Winter weather and the fear of falling can make it difficult for older adults to stay active, visit friends and family, and engage with the world around them. However, there are a few tips and some helpful technology for seniors that can make it easier to manage the physical and emotional toll that winter can take. Instead of hunkering down this season, try some of these:
According to Medline Plus, low body temperature can lead to hypothermia, which “can make you sleepy, confused, and clumsy. Because it happens gradually and affects your thinking, you may not realize you need help.” To fight hypothermia, be sure your senior dresses properly before heading outside, and take care to cover all parts of the body, including hands and head. Fleece-lined, waterproof boots can help to keep the feet dry and warm. And when you’re outside for extended periods of time (such as at football games), inexpensive hand warmers are helpful.
Rain, ice, sleet, and snow all increase the possibility of falling — that’s why a personal emergency response system is an important technology for seniors. Systems such as Philips’ GoSafe will enable seniors to feel confident wherever they go. GoSafe’s AutoAlert fall detection is particularly useful in the winter.
In addition to fall detection systems, medication management apps are huge benefits to seniors in the winter. Such apps are designed to remind individuals to take medication, keep track of doctors’ appointments and visits, and much more. When combined with automatic pill dispensers, they’re perfect for unpredictable winter weather.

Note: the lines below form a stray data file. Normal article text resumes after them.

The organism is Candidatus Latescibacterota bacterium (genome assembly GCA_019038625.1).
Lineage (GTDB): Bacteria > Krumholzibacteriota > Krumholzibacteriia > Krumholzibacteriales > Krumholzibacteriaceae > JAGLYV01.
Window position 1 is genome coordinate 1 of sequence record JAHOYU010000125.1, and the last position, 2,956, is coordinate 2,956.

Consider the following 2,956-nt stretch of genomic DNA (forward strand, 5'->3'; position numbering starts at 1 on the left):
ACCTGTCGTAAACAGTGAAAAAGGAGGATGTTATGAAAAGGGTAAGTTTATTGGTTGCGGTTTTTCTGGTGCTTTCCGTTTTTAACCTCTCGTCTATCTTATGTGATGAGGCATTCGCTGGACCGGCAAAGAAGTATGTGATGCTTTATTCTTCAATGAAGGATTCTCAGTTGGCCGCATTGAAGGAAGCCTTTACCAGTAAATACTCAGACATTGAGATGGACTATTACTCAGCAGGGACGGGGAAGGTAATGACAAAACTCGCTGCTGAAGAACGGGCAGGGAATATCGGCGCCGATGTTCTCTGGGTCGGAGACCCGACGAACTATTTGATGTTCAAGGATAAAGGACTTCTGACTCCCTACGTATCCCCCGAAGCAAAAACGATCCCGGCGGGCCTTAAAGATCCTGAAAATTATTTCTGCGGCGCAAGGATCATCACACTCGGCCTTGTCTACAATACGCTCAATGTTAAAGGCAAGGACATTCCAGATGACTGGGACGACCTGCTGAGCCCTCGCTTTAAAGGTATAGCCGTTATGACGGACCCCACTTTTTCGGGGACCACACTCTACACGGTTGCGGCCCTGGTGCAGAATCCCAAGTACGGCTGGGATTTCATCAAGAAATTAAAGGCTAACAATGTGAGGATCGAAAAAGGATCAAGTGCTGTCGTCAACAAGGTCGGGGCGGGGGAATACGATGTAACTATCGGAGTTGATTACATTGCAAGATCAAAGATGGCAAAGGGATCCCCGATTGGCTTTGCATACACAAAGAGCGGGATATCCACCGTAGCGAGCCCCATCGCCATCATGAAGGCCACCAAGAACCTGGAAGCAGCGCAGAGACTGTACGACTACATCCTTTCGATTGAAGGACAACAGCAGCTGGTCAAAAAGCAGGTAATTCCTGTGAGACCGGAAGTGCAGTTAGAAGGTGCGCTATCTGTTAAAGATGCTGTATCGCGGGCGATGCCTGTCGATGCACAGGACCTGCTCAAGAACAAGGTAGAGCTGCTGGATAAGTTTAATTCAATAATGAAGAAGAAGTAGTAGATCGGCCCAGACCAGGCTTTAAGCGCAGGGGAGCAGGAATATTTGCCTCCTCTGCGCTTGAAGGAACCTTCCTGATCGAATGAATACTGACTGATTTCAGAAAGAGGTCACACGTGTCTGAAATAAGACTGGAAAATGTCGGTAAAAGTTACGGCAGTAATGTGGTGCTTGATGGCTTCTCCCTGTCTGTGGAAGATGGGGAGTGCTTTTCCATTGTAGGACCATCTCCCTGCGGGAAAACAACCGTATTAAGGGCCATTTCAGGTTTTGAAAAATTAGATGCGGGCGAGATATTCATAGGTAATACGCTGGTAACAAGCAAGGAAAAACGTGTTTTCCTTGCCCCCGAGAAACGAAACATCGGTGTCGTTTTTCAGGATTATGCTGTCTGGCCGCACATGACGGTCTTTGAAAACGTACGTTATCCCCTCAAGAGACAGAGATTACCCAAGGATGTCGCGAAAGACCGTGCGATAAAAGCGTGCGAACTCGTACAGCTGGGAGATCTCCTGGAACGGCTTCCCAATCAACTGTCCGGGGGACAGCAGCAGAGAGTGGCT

It’s important for older adults to stay engaged and to get outside when the weather allows. Plan weekly dinners with your senior’s friends and neighbors, take her shopping with a friend, or attend indoor sporting events, museums, or art classes. Staying connected not only makes the winter go by faster, but it keeps seniors happier. If your loved one’s Medicare plan includes SilverSneakers, she can socialize with other seniors while staying active and fit.
For those bad-weather days, video chatting can keep your loved one connected with you, as well as other friends and family members. Consider setting up a video game console for your senior. Systems like the Nintendo Wii can offer lots of fun fitness games and activities. If she becomes bored, try brain exercises and training programs.
Seasonal Affective Disorder (SAD) is a seasonal depression that affects people mostly in the fall and winter, when daylight begins to diminish. Symptoms include depression, irritability, low energy, and hypersensitivity — each of which can be detrimental to senior health. You can address this problem head on by keeping your loved one safe and socially connected, and installing full-spectrum lights throughout the home. If those suggestions don’t seem to work, seek help from a medical practitioner.
There’s a whole world of tips and technology for seniors that can help your loved one remain active and engaged in the winter. Resolve today to take full advantage of the cold months, and you’ll find that spring will arrive before you know it.